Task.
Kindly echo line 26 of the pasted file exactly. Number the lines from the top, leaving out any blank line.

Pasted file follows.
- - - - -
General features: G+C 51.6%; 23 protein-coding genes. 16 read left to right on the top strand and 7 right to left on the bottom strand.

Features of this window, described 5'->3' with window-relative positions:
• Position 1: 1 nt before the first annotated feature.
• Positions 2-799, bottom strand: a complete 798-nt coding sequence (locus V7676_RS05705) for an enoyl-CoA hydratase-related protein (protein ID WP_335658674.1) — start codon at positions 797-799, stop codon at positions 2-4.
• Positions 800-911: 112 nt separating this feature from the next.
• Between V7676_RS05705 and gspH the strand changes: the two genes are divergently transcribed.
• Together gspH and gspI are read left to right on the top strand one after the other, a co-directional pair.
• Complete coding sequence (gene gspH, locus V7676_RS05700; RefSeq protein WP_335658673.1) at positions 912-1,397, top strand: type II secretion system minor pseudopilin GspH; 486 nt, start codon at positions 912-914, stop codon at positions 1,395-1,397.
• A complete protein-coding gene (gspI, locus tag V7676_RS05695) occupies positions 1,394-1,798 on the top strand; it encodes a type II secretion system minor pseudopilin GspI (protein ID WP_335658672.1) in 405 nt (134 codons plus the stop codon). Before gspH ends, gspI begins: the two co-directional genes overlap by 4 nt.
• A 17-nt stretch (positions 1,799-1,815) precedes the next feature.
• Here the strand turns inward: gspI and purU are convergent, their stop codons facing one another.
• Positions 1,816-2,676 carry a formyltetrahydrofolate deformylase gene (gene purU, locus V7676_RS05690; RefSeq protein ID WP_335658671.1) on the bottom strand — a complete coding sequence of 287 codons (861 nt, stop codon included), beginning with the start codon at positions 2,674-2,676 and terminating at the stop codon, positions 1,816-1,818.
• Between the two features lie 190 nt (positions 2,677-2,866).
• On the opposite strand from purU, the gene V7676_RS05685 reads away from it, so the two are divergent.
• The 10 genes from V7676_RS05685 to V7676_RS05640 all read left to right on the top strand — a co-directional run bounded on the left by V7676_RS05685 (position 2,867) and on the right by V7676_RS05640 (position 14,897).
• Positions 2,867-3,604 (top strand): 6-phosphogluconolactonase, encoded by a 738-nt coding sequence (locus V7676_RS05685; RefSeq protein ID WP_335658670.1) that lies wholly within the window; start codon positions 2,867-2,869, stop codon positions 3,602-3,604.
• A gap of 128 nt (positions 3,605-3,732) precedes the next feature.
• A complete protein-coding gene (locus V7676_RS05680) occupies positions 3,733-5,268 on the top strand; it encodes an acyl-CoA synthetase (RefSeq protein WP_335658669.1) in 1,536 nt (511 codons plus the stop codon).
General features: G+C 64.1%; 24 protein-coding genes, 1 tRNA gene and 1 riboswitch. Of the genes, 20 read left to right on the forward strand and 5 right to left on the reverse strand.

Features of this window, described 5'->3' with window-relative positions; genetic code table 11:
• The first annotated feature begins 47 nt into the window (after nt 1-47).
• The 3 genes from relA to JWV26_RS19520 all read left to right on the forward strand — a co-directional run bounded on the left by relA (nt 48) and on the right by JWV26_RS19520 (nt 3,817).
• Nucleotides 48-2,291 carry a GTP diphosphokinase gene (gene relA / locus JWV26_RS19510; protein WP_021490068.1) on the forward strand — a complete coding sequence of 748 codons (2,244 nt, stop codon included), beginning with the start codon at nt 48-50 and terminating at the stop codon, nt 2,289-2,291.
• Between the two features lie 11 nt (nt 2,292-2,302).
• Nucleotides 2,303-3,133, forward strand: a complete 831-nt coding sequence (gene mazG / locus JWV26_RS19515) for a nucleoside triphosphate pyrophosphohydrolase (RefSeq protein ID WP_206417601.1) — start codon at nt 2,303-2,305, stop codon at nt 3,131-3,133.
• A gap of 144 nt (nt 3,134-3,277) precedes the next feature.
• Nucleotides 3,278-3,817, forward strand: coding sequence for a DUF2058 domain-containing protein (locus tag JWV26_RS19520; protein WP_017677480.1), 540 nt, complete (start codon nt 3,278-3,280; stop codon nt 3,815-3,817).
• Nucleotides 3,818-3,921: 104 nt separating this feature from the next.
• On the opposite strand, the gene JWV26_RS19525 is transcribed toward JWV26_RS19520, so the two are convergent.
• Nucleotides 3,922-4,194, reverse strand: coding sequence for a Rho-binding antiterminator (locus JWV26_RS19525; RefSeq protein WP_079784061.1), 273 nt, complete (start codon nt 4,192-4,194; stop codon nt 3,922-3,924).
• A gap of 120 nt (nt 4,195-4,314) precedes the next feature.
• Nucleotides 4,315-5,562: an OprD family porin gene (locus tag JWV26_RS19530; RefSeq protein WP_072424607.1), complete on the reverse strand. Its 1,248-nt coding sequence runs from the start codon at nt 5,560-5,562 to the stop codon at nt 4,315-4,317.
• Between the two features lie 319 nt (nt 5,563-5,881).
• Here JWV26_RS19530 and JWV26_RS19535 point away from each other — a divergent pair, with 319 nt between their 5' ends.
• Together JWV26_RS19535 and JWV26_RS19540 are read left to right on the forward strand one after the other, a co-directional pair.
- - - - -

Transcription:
• A gap of 144 nt (nt 3,134-3,277) precedes the next feature.